A hot potato: Despite Amazon's public stance on price gouging, a new report highlights several key findings that seem to contradict the e-commerce giant's claims. The report finds that the company has not only engaged in price gouging on items sold directly by Amazon, but has also facilitated inflated prices for third-party sellers, all while misleading the public and law enforcement. The report highlights the need for price gouging laws at the federal level, and also calls for Amazon to reform its own pricing practices.
According to a damning report by Public Citizen, Amazon is being accused of excessive price gouging during the global pandemic. As more people pivoted to online shopping amidst stay-at-home mandates, Amazon's revenue soared – but apparently so did some of its prices.
Reports of rising prices on Amazon surfaced early on and Amazon claimed it was working with the relevant authorities to curb a wave of rising prices, removing millions of items over false coronavirus claims, and even blamed a certain amount of unsavory third-party sellers on the site.
"There is no place for price gouging on Amazon."
Amazon even went on a hiring spree to help meet insatiable demand, while claiming it was continuing to combat price gouging on the platform. Amazon also went as far as to call for federal legislation regarding price gouging laws. However, in its report, Public Citizen has produced evidence that Amazon's actions may not have been as altruistic as the company has let on, despite having stated that "there is no place for price gouging on Amazon."
The "Prime Gouging" report details 15 essential products that have been sold on Amazon – either directly by Amazon or through third-party sellers – between the months of February and August. The report finds that these products have seen markups ranging from 76 percent to more than 1,000 percent.
For example, disposable face masks have seen a surge in price by as much as 1,000 percent. Per the report, a 50-pack of disposable masks was generally available for around $4 before the onset of the pandemic. Over the last several months, a similar package of 50 disposable masks has been sold for as much as $40, directly by Amazon.
Another notable offense seems to be corn starch, which typically carries an average price of $0.89 for a 6.5 ounce container of Clabber Girl Corn Starch, but has been sold for as much as $9. At the time of writing, this item is currently seeing prices between $5.69 and $11.00, with varying shipping charges.
Third-party sellers account for a significant portion of Amazon's revenue, as Amazon retains a percentage of the sales. It's a synergistic relationship, when Amazon's sellers are earning more revenue, so is Amazon.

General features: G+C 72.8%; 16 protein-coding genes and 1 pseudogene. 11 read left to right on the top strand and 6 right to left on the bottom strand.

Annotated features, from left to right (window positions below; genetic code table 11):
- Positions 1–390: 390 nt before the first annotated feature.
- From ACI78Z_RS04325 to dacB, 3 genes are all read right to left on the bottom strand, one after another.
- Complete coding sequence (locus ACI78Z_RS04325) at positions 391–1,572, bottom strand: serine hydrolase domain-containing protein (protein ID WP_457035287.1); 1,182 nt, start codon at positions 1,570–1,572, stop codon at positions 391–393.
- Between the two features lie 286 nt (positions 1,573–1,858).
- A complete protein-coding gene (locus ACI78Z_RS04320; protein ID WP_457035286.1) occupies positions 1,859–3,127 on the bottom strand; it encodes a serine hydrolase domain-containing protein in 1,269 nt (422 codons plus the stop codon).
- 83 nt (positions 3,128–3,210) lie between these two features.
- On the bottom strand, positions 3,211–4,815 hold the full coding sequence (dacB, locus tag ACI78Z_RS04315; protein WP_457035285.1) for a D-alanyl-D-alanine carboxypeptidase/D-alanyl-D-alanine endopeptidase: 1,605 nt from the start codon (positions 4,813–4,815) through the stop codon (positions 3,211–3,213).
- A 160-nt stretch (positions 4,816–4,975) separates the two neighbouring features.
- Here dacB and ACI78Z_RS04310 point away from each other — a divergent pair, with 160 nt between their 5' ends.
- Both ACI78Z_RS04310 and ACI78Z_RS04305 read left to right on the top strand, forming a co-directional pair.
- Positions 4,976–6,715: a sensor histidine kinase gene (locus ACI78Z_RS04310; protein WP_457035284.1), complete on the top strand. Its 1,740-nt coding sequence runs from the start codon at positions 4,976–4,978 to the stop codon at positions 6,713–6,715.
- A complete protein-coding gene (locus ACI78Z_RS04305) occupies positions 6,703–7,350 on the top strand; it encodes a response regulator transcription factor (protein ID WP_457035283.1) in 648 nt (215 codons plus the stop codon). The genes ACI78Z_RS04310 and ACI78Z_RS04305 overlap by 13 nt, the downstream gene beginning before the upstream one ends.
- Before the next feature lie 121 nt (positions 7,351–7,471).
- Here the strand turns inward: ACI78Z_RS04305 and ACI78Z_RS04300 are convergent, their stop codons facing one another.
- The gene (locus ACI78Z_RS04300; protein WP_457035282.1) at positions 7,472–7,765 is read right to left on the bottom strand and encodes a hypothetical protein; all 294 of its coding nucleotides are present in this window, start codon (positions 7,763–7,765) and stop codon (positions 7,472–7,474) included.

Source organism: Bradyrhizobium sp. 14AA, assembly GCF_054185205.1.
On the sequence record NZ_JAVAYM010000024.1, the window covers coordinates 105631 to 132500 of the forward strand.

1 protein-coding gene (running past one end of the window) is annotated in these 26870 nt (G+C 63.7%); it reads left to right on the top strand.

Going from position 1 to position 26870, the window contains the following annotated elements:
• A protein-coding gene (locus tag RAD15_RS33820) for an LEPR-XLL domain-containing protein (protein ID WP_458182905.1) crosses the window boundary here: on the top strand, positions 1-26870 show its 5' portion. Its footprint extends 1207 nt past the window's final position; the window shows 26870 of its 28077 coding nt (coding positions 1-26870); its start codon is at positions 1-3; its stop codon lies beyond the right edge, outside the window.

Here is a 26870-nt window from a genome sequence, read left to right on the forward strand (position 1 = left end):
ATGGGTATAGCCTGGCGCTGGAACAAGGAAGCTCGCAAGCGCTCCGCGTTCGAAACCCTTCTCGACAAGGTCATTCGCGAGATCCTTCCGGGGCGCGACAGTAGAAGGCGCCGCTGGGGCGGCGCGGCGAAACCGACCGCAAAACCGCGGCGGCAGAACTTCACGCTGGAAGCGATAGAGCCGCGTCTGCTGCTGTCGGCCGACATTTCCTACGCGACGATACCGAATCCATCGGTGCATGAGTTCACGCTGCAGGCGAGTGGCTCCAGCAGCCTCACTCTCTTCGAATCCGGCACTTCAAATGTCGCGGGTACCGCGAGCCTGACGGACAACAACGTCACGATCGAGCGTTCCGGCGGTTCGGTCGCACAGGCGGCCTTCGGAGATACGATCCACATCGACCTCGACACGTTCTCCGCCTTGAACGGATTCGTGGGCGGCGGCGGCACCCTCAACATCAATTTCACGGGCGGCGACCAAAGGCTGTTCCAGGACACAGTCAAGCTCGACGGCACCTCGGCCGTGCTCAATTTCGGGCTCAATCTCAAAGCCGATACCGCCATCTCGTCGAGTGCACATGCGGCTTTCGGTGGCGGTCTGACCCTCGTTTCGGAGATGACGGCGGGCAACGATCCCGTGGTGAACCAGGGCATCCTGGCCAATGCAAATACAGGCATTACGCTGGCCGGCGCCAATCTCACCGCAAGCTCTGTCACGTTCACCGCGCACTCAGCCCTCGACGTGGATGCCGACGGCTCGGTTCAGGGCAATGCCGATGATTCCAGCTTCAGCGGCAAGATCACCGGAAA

It seems some of the more excessive prices on items available through third-party sellers has been flour, rice, and paper towels, with price increases of 941 percent, 641 percent, and 450 percent, respectively.
In response to its findings, Public Citizen notes that Amazon's price gouging is in violation of many state laws that prohibit price increases of more than 10 percent. In concluding its report, Public Citizen is now calling for a unilateral federal law to prohibit price gouging, as online shopping platforms are often able to dodge state laws.
"The absence of a federal law, combined with online shopping that transcends state borders, has created gaps in protection from price gouging, and has led to the potential for state price gouging laws to be ineffective at addressing online price gouging," says the report.
Specifically, Public Citizen proposes the following for a new federal law:
- Provide a clear and unambiguous definition of price gouging such as a 10 percent increase in prices during an emergency;
- Include a very broad list of products, goods, and services that would be covered;
- Establish significant civil penalties enforceable by the Federal Trade Commission and state attorneys general;
- Apply wherever price gouging occurs in the supply chain; and
- Be applicable during the current COVID-19 pandemic as well as any disaster or health emergency now and in the future.
Additionally, Public Citizen's report is calling for Amazon to reform its pricing and product listing practices, which tend to be nebulous at best, and flat out misleading at worst. To that end, it's recommended that Amazon not only publishes a comprehensive price history of items, but also an average price as well as the suggested MSRP.
Other recommendations include instituting a limit on how much an item can raise in price, ending the practice of creating new pages for items already listed (which makes it hard to assess pricing history), as well as providing a simple and transparent way for consumers to report problems with a product listing.
In a statement, an Amazon spokesperson noted that Public Citizen's report helped to identify a number of pricing errors, and reiterated that Amazon has removed over a million listings for suspected price gouging, while also having suspended some 10,000 selling accounts.
Image credit: Russ Vance